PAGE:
What to do about it: Be sun smart whenever you can. Follow these strategies:
- Slather on sunscreen with an SPF of at least 30 every day, even if you’re not planning to be outdoors for a long time. (You can find a wide range of sunscreens at the Optum Store.)
- Wear a broad-brimmed hat that protects your face and the back of your neck.
- Seek shade on hot days.
- Wear sunglasses to protect your eyes. Buy a pair with a tag or sticker that says they provide 100% protection from all UV light, as recommended by the American Academy of Ophthalmology.
Climate threat No. 4: Allergens
Rising carbon dioxide (CO2) levels mean your seasonal allergies may be worse than ever. CO2 is a harmful greenhouse gas (a gas that traps heat in our atmosphere). It also causes plants to grow faster, which means more pollen and spores get released into the air. Plus, warmer temperatures may give plants more time to pollinate.
A 2021 study found that pollen season in North America is now 21% longer than it was in 1990. The biggest changes were seen in Texas and the Midwest region of the U.S.
What to do about it: Talk with your doctor if you have symptoms such as sneezing, a runny nose and itchy eyes. During peak allergy season you should:
- Consider staying indoors, and when possible, in an air-conditioned room
- Stock up on over-the-counter antihistamines that can relieve symptoms
You can buy over-the-counter allergy medications, eye drops and more at the Optum Store and have them delivered right to your door.
Climate threat No. 5: Anxiety and stress
Extreme weather can directly impact whole communities. It can cause anxiety, depression and trauma-related symptoms. It can also cause fear and anxiety in people who aren’t face-to-face with these events, explains Scott Beardsley, PhD. He’s a psychologist based outside of Philadelphia and is the associate vice president of clinical quality improvement at Optum.
For example, you might feel stressed after watching the news or reading online stories about a hurricane or tornado. Or you may feel constant low-grade concern about what the planet will be like for your children. Worrying about the future is normal, but there are ways you can cope.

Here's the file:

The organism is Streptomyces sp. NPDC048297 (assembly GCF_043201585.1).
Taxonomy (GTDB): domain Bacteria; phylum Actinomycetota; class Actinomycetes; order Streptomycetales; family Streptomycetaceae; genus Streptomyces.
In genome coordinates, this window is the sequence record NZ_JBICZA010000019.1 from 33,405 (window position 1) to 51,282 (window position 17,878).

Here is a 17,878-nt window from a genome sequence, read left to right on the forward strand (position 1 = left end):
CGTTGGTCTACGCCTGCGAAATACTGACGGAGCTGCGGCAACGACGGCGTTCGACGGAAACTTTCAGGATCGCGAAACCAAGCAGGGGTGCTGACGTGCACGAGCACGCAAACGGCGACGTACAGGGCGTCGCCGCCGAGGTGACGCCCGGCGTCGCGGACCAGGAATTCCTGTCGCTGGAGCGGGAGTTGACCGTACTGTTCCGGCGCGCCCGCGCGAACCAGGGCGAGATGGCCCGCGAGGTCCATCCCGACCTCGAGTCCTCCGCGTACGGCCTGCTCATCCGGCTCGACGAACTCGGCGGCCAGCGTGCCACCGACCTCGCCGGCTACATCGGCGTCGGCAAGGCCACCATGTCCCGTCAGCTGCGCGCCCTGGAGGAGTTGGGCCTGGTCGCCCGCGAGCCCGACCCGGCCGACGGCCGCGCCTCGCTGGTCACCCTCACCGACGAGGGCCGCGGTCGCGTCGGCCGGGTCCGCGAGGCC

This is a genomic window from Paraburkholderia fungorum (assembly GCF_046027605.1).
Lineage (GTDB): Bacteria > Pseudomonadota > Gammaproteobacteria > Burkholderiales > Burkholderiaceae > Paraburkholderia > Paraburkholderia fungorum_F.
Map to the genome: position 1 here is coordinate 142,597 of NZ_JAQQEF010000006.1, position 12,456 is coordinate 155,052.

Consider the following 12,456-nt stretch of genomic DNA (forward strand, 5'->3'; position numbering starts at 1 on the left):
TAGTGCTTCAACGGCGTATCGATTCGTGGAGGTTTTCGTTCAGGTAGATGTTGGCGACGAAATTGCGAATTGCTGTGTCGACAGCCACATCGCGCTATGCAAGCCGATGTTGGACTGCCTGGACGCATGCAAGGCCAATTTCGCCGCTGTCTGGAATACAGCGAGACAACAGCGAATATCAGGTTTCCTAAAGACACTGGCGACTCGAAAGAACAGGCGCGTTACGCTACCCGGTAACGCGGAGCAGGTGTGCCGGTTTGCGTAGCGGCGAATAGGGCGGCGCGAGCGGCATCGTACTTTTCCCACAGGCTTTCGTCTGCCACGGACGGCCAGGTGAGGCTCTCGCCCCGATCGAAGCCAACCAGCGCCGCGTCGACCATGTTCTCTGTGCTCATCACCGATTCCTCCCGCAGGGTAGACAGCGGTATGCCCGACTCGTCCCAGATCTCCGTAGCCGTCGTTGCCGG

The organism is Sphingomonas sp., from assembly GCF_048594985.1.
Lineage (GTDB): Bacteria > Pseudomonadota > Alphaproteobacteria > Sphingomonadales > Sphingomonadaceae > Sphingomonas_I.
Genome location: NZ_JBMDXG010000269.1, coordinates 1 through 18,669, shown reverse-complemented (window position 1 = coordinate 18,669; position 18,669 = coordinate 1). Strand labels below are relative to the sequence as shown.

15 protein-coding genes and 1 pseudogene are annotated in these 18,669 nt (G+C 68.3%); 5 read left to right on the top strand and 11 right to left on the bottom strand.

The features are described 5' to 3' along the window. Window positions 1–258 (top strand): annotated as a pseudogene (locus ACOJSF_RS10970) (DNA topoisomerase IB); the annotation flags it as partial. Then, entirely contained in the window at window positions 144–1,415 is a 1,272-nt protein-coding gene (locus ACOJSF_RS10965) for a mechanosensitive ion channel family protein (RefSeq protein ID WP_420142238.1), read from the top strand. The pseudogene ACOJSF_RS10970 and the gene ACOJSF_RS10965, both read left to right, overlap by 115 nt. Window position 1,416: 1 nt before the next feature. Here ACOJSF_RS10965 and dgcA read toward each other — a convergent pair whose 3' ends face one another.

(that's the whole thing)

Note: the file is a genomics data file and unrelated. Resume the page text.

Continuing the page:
What to do about it: Take action. Here’s how you can reduce your own climate anxiety:
- Practice self-care. Stay active, eat well and get 7 to 8 hours of quality sleep each night.
- Learn stress-reduction techniques, such as deep breathing, yoga poses or meditation.
- Do something in your home or community to help the environment. This can give you a sense of control, says Beardsley. A few ideas:
- Plant a vegetable garden in your yard.
- Ride your bike or walk more and drive less.
- Raise money for an environmental cause you care about.
If thoughts and fears about the environment take over your day-to-day life, it may be time to seek help, says Beardsley. If you’re so anxious about climate change that you’re constantly checking the news, having trouble sleeping, feeling depressed or drinking too much, talk to a mental health counselor. (Read more about how stress affects your health here.)
Keep in mind: No one can solve the climate crisis on their own. We all need to take care of our own health before we can help others — and the planet.
Survey of medical professionals: The Lancet Planetary Health (2021). “Views of health professionals on climate change and health: a multinational survey study”
Climate change and air pollution: Centers for Disease Control and Prevention (2020). “Air Pollution”
Bug-borne diseases: Centers for Disease Control and Prevention (2020). “Diseases Carried by Vectors”
Overview of the ozone layer: Environmental Protection Agency. “Ozone Layer Protection”
Sunglasses tips: American Academy of Ophthalmology (2021). “Tips for Choosing the Best Sunglasses”
Pollen season study: Proceedings of the National Academy of Sciences (2021). “Anthropogenic climate change is worsening North America’s pollen seasons”